This “military root” we need hardly say, may be “common” to the police forces of continental Europe, but it is utterly alien to our own policing traditions. Note their steel helmets, and their heavy automatic rifles, carried here by the Guardia “Civil”, by what they are pleased to call a “civilian” police force. . .
Europeans distrust police
In continental Europe, our idea of “policing by consent” is considered a bizarre and incomprehensible contradiction in terms. Of course one of the duties of continental police is to tackle crime. But they are also regularly and normally considered to be a fairly blunt instrument whereby the State imposes its will on the citizenry in general. It has always been that way. They are occasionally admired, more often feared, and sometimes hated by the population at large, law-abiding and criminal elements alike. They are seldom recruited locally.
One unfortunate result is that whenever they try to investigate a crime, they often receive little help from the public – people are most unwilling to “step forward” (hence the phenomenon of omertá – which is a tremendous obstacle to any serious police detective work). So the extent to which crime goes unchecked is often higher on the continent than in the UK, although it is worsening in the UK as we are
being brought into line with continental practice, with our own policemen being taken off the beat and so out of that daily contact with the local population, which would enable confidence and trust to be built.
EU criminal code – Corpus Juris – no Habeas Corpus
Incidentally, under the proposed Corpus Juris EU criminal code, which reflects most continental procedures, on arrest a person may be held for up to six months in prison, renewable for three months at a time, with no right to a public hearing in the meantime, nor any obligation on the prosecution to exhibit any evidence. This is what happens when there is no Habeas Corpus, as indeed there is no Habeas Corpus in the nations of continental Europe to this day.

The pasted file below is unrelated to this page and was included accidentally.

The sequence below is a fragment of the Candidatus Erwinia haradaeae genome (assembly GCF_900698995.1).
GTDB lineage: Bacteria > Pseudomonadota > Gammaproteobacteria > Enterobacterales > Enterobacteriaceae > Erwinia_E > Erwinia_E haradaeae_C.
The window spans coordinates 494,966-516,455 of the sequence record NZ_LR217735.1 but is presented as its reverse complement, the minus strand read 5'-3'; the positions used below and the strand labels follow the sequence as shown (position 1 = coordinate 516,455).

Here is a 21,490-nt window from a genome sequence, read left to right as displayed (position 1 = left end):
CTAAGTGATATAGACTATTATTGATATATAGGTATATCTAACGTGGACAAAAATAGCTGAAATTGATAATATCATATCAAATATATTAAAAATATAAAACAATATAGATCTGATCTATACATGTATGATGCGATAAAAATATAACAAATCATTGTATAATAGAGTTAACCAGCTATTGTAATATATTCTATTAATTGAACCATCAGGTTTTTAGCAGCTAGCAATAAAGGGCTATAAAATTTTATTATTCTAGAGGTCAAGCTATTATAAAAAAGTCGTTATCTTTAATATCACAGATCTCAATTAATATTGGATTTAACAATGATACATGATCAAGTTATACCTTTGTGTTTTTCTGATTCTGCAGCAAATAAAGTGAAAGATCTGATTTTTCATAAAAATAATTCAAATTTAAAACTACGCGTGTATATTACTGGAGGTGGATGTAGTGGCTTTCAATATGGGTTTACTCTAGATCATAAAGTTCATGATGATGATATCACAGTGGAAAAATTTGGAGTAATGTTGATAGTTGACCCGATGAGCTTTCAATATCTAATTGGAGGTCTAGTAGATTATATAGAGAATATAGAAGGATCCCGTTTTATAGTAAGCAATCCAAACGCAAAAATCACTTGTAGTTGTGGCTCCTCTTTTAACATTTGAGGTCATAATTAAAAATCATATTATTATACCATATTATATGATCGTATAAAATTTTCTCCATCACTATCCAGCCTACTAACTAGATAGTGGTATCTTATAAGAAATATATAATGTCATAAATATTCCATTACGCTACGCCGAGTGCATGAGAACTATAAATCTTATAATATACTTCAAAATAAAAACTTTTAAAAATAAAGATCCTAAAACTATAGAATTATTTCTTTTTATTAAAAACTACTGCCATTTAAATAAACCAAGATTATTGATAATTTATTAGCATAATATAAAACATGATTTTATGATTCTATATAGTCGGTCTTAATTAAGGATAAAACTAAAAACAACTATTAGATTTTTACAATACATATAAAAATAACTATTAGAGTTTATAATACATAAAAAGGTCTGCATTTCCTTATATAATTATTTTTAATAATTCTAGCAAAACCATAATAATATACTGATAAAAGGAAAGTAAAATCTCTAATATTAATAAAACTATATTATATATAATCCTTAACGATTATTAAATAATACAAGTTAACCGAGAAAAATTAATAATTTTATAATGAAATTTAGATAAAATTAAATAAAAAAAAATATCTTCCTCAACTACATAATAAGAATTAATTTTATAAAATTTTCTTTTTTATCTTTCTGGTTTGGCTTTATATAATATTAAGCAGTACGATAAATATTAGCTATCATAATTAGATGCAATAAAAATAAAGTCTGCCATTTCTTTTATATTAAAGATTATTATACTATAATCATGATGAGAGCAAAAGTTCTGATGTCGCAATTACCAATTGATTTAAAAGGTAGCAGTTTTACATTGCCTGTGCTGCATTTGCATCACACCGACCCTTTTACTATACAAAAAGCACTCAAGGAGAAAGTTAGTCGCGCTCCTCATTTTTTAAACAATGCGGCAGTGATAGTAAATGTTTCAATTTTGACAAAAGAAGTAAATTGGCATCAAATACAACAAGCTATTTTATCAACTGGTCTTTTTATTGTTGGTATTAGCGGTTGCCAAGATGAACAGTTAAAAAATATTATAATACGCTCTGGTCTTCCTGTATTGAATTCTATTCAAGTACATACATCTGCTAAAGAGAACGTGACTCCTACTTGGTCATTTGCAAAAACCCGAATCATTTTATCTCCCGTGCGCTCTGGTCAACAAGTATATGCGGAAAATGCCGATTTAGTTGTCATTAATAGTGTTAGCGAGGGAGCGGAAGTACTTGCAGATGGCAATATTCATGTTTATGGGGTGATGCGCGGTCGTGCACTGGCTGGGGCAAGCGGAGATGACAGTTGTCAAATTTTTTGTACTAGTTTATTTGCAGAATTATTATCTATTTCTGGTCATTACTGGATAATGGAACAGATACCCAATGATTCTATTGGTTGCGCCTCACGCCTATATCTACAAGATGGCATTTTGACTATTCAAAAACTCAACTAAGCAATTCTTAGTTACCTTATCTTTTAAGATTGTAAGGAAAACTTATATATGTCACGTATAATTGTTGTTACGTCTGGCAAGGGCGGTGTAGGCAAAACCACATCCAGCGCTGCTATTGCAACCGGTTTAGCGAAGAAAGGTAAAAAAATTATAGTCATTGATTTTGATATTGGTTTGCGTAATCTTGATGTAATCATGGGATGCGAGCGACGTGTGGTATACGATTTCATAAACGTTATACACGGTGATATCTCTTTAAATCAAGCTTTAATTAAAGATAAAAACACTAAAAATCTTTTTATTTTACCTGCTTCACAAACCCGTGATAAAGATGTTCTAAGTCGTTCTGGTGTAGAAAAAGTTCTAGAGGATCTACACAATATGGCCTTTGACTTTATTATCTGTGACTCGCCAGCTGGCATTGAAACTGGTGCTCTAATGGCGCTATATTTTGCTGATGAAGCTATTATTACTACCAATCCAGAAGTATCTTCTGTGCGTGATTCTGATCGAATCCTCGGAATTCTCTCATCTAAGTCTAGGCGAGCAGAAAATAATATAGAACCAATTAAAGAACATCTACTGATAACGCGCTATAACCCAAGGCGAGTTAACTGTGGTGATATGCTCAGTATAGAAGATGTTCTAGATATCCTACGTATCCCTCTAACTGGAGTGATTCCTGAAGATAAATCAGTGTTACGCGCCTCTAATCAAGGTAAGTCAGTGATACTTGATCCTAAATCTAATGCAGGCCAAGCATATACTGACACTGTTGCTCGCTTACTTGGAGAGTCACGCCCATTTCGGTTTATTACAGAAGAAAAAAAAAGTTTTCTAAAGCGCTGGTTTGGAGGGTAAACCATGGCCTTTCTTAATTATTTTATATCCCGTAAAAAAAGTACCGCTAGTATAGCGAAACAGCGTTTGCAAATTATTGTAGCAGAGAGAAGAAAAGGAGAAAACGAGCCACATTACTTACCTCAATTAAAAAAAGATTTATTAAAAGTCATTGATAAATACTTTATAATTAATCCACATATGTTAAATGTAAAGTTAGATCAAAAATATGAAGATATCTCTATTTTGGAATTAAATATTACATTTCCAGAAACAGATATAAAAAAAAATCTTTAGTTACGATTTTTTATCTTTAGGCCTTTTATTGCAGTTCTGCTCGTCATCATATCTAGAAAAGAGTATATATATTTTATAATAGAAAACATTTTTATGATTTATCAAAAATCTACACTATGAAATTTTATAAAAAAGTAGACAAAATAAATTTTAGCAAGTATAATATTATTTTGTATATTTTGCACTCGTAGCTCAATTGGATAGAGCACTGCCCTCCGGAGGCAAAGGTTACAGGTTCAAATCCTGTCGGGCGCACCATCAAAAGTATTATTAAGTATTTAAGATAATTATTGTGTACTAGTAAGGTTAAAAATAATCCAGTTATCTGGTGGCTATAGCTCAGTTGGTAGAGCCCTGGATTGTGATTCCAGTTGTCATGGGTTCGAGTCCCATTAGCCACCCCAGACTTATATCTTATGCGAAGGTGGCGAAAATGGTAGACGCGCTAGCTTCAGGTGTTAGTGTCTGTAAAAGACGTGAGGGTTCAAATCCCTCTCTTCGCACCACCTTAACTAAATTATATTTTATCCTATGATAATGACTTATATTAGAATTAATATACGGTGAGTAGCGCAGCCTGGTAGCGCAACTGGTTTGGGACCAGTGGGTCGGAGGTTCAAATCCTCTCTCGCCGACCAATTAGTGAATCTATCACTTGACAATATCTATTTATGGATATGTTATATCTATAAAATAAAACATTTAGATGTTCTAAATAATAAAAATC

I remember reading a few years ago that the present UK government started a centralised militarised police force of sorts with a “Ministry of Defence police” – who at once got called “ModPlods”. Until we get a centrally commanded British paramilitary police force, we won’t be allowed to join the Eurogendarmerie. This is doubtless why the Home Secretary made the announcement earlier this year about the centralising of police under government control which caused the letter of protest published in the Times from former Deputy Assistant Commissioner Roach. The criteria for a national force to join the EGF are displayed on their website.
The fact of having different nationalities drilling side by side is clearly part of a “harmonisation of police” plan, so as to create a unified European military police force. This is frightening because the European Union is not democratic and not accountable. The possibility that sooner or later the military police will be manipulated and will be fighting the people is very high. The CV of the former French general who led the force indicates that his main professional expertise was in confronting and combating his fellow-countrymen when they try to riot in the streets.
The best way to stop these fellows from coming over to the UK and demonstrating their skills on a high street near you, is – as a very first step – to make sure that as many people in Britain see the European Gendarmerie Force website.
This will help people to realise with some urgency that the EU is NOT just about our prosperity, it is about our very basic freedoms, and what in an old-fashioned phrase used to be called our national security – the safety of each and every one of us.
And it should help each and every one of us to realise that a merger with our continental neighbours will NOT just mean that things will carry on much as before, only on a larger scale.
We must realise that our continental neighbours have a very different history from ours and do not share many of our traditions, in particular our traditions of policing, and in a merger their voice will prevail over ours, and our traditions will be uprooted and erased, and their traditions, new, unfamiliar and alien to us, will be imposed on us. Their ability to control the EU’s military police will be lost as well because they will have lost their own national controls over their police just as we will . This makes us all extremely vulnerable.
Let us persevere in the defence of freedom.